The evidence authorized the verdict and no harmful error appears in the enumerations of error complaining of the court's instructions to the jury.
The defendant was convicted of murder and sentenced to life imprisonment upon a recommendation of mercy by the jury. A motion for new trial was filed and overruled and the present appeal filed.
1. The first enumeration of error to be considered (numbered 5) complains that the trial court erred in failing to charge without request the law as to operating motor vehicles to the right side of the centerline and the limitations on operating them to the left of the centerline.
There was no dispute but that the defendant was driving to the left of the centerline at the time he struck the deceased, nor was there any evidence that would make such driving to the left of the centerline by the defendant legal at the time. Accordingly, the failure to charge as contended for by the defendant in this enumeration of error, if error, was not harmful to the defendant.
2. The sixth enumeration of error complains that the trial court erred in failing to define "assault."
It is well settled that terms of common usage need not be specifically defined in instructing a jury and the word "assault" is certainly a term in common usage. Compare Spurlin v. State, 222 Ga. 179 (6) (149 SE2d 315)
3. The seventh enumeration of error complains that the trial court erred in charging the jury with reference to operating a motor vehicle while under the influence of intoxicants in that the trial court instructed the jury that the driver must be under the influence of intoxicants to the extent that he is a less efficient driver than he would be if he had had no intoxicants. The defendant contends that the court should have used the phrase "less safe driver."
The General Assembly has in adopting statutes dealing with blood alcohol tests, e.g. Ga. L. 1968, p. 448 (Code Ann. 68-1625, 68-1625.11) recognized that "under the influence" means more than having consumed the smallest amount of alcohol possible to imagine. As has been recognized by court decisions, the operator of a motor vehicle must be under the influence of such intoxicant to the extent that it is less safe for him to operate a motor vehicle than if he were not so affected. See Harper v. State, 91 Ga. App. 456 (86 SE2d 7)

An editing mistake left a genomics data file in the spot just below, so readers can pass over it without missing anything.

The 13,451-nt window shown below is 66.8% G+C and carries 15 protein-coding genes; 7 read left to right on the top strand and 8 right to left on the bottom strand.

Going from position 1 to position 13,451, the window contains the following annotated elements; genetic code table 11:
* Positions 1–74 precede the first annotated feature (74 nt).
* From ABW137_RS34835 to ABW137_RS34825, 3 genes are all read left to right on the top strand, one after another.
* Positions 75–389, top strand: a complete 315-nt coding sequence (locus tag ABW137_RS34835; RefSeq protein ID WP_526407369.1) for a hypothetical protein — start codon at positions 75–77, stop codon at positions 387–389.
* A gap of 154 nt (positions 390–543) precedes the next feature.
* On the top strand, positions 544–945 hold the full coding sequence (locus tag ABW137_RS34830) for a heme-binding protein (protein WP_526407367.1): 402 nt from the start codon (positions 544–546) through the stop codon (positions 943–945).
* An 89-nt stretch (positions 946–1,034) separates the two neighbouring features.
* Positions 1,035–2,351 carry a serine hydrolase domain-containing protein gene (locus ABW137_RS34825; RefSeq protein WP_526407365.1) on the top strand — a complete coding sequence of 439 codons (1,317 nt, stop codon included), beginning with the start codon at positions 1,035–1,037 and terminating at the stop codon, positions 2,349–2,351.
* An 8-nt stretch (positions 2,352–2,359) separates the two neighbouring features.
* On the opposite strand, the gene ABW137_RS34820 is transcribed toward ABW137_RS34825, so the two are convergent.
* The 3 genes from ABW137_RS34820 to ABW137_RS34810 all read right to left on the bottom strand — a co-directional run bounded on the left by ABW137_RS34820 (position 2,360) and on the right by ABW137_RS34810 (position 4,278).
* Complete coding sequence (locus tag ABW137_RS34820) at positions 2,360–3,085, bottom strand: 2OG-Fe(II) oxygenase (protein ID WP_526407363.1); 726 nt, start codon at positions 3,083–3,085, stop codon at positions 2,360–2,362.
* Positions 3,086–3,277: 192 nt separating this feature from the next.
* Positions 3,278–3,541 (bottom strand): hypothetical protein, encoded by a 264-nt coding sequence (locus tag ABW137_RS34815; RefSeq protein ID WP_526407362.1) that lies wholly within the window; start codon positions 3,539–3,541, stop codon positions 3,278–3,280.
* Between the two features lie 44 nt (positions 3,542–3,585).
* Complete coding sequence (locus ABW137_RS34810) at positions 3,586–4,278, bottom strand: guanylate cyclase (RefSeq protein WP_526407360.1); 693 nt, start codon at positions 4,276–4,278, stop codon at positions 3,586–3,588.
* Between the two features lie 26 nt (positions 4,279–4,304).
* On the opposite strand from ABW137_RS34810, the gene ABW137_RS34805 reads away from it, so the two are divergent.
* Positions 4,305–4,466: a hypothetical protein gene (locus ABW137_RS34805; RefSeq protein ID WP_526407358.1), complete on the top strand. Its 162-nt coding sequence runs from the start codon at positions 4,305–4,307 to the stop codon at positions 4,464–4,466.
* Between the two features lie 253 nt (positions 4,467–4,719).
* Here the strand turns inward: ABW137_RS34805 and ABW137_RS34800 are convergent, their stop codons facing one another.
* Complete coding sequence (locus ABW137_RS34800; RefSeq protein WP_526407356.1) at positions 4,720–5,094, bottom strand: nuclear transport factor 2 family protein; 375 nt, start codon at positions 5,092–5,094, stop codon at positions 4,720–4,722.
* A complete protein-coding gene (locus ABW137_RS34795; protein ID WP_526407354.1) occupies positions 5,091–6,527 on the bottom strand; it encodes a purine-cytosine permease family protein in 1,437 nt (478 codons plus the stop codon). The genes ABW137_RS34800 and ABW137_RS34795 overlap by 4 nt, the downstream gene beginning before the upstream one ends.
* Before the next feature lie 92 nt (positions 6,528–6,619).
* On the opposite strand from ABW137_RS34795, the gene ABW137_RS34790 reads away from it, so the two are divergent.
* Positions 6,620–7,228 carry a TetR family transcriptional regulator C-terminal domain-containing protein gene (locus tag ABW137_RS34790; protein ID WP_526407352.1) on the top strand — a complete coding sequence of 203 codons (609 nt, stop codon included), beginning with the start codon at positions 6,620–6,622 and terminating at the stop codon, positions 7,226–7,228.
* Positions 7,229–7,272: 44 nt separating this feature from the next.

Obviously a driver who is less safe is less efficient. He is less skillful, less competent, less able, less qualified, less proficient and less efficient. Each of the words would convey the same message to the jury. The driver must be so affected by the intoxicant that it adversely affected his operation of the motor vehicle. The excerpt from the charge complained of shows no error harmful to the defendant.
4. The eighth enumeration of error complains of an excerpt from the court's charge on the subject of involuntary manslaughter in the commission of an unlawful act.
The complaint is on the italicized words in the following excerpt from the charge: "I charge you further, if you believe beyond a reasonable doubt that at any time within four years next preceding the date this bill of indictment was returned by the grand jurors named therein and that in this court, that this defendant did, in the County of Cobb and State of Georgia, kill the person named in this bill of indictment, without intention to do so, while charged in the commission of an unlawful act, as charged, that such unlawful act contributed to the death of the deceased, and that death would not have resulted but for such unlawful act, then and in that event the jury would be authorized to convict the defendant of the offense of involuntary manslaughter in the commission of an unlawful act."
The excerpt complained of when considered with the entire charge plainly instructed the jury that the act of the defendant must have been the proximate cause of the death of the deceased. This enumeration of error is without merit.
5. The ninth enumeration of error complains of the following excerpt from the court's charge: "I charge you, that if you should find from the evidence as a whole that there is a reasonable doubt of guilt, then you must find the defendant not guilty, and you must acquit him." (Emphasis supplied.)
The sole complaint in this enumeration of error is on the inclusion of the italicized words, it being the contention that such words placed a lesser burden on the State and a greater burden on the defendant than required by law. This contention is without merit. Had the charge had the effect of excluding from the jury's consideration a part of the issue before them ( Salisbury v. State, 221 Ga. 718 (146 SE2d 776)
), a different question would be presented. The defendant testified under oath and the jury was properly instructed to consider the evidence as a whole in determining if it had a reasonable doubt as to the defendant's guilt.
6. The evidence set forth above was ample to authorize the verdict of the jury and the remaining questions presented by the defendant's enumerations of error, all of which raise the question of the sufficiency of the evidence to support the verdict, are without merit.
Judgment affirmed. All the Justices concur.